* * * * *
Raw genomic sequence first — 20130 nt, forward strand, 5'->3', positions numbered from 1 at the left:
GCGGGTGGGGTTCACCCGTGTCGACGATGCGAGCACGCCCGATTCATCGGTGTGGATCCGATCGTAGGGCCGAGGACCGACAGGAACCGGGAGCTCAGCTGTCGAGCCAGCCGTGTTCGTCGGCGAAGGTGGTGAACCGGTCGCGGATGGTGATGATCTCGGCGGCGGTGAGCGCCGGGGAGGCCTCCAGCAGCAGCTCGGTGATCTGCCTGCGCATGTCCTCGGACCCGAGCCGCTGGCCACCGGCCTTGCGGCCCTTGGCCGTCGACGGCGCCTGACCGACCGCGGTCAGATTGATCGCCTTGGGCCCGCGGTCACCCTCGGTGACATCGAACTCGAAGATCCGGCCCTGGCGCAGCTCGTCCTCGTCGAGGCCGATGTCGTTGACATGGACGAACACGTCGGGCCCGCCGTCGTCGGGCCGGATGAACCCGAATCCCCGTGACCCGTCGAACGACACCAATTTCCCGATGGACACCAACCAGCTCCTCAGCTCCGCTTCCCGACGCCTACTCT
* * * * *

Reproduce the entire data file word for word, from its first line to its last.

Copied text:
Raw genomic sequence first — 20130 nt, forward strand, 5'->3', positions numbered from 1 at the left:
GCGGGTGGGGTTCACCCGTGTCGACGATGCGAGCACGCCCGATTCATCGGTGTGGATCCGATCGTAGGGCCGAGGACCGACAGGAACCGGGAGCTCAGCTGTCGAGCCAGCCGTGTTCGTCGGCGAAGGTGGTGAACCGGTCGCGGATGGTGATGATCTCGGCGGCGGTGAGCGCCGGGGAGGCCTCCAGCAGCAGCTCGGTGATCTGCCTGCGCATGTCCTCGGACCCGAGCCGCTGGCCACCGGCCTTGCGGCCCTTGGCCGTCGACGGCGCCTGACCGACCGCGGTCAGATTGATCGCCTTGGGCCCGCGGTCACCCTCGGTGACATCGAACTCGAAGATCCGGCCCTGGCGCAGCTCGTCCTCGTCGAGGCCGATGTCGTTGACATGGACGAACACGTCGGGCCCGCCGTCGTCGGGCCGGATGAACCCGAATCCCCGTGACCCGTCGAACGACACCAATTTCCCGATGGACACCAACCAGCTCCTCAGCTCCGCTTCCCGACGCCTACTCT